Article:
A carbon-capture proposal that would enable power utility PPC’s Ptolemaida V plant, currently under construction, to keep operating beyond 2028, a decarbonization deadline set by the government, has emerged as the latest option for the project’s future.
Carbon capture, a process preventing carbon dioxide from entering the atmosphere, would limit emissions by approximately 80 percent, making the Ptolemaida unit in Greece’s north, close to Kozani, feasible amid an environment of escalating CO2 emission right costs.
It is believed opting for a carbon-capture solution would equate Ptolemaida V’s emission-related costs with those of a natural gas-fired unit. Carbon storage is also being examined.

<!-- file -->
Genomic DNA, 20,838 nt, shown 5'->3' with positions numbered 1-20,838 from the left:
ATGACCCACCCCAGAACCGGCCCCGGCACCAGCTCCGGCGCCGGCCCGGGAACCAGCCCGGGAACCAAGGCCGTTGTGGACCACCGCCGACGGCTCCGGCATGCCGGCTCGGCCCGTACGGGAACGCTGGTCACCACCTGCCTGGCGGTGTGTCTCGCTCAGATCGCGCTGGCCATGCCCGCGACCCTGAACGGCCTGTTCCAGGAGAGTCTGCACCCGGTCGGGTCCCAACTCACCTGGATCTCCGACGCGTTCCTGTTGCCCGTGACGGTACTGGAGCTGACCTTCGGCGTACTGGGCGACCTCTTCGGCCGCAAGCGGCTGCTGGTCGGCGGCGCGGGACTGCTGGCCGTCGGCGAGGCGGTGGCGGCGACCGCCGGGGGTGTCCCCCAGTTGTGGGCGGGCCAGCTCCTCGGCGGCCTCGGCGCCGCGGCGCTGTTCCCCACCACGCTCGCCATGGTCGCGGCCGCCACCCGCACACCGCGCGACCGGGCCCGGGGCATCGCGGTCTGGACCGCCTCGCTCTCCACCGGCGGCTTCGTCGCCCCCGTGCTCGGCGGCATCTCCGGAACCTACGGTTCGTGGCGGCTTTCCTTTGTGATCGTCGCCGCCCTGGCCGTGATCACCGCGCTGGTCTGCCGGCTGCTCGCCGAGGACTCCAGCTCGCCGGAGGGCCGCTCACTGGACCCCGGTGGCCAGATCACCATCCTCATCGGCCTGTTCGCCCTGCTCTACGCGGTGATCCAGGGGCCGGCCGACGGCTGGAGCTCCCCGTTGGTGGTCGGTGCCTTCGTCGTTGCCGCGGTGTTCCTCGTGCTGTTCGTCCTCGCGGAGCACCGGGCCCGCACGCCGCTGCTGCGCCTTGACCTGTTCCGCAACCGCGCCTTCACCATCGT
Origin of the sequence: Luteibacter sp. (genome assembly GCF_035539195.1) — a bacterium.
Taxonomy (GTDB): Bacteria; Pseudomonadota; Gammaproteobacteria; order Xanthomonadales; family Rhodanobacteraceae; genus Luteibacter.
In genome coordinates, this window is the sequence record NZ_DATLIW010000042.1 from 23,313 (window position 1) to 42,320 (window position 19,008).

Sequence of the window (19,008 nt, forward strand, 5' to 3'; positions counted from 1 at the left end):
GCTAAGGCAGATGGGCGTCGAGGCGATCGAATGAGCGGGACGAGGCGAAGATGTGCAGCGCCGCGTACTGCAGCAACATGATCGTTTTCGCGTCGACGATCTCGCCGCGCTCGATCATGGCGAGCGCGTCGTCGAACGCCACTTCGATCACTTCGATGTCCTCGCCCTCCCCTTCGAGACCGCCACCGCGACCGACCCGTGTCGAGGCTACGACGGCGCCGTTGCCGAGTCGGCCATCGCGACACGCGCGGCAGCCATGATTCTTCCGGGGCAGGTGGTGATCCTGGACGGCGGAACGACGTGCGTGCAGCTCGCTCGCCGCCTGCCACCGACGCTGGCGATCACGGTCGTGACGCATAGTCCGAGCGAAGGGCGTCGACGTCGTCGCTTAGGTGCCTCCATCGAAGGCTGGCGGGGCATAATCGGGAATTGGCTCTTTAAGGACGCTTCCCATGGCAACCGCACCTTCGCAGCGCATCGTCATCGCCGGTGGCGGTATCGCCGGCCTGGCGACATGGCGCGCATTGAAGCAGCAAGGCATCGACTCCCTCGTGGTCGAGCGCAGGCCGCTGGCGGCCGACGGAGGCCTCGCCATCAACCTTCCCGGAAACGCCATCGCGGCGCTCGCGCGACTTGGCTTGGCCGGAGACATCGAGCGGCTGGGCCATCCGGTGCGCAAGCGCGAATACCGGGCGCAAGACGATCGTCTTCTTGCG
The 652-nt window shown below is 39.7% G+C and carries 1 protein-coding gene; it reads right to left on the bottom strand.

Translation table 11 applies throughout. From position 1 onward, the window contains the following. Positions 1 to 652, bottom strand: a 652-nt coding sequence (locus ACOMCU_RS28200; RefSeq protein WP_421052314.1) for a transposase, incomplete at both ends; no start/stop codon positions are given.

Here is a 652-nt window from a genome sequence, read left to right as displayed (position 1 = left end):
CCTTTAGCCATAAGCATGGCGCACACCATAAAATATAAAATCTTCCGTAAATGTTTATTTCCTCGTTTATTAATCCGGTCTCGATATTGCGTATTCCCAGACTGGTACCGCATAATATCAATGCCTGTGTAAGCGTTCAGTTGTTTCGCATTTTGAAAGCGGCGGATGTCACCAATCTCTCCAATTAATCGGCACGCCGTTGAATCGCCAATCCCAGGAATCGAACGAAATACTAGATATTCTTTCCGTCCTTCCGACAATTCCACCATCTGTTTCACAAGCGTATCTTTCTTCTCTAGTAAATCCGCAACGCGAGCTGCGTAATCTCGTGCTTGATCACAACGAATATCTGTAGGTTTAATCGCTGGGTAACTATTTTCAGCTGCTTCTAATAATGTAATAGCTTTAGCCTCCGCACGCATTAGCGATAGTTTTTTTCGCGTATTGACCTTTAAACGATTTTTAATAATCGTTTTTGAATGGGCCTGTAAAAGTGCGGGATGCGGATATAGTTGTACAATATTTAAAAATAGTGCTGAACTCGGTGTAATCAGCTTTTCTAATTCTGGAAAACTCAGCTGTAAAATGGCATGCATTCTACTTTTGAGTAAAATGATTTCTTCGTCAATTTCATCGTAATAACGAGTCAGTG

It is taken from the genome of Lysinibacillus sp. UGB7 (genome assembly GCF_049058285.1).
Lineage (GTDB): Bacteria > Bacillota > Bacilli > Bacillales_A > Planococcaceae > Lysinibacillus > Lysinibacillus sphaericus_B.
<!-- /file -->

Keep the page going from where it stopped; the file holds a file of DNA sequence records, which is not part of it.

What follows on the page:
Ptolemaida V was initially planned as a coal generator but a number of alternatives, including a switch to natural gas powering, are now being considered, especially since the government’s recent pledge of a decarbonized Greek energy sector by 2028.
PPC and energy ministry officials have received the carbon capture proposal for Ptolemaida V.
Greek government MP Giorgos Amanatidis, representing the lignite-rich Kozani constituency, has contacted a scientific team behind the development of a major carbon-capture project in Texas, USA.
The MP has also spoken with investors interested in such a solution for Ptolemaida V.
A carbon-capture option would enable the continuation of lignite mining in the Kozani area, seen as key support for the local economy.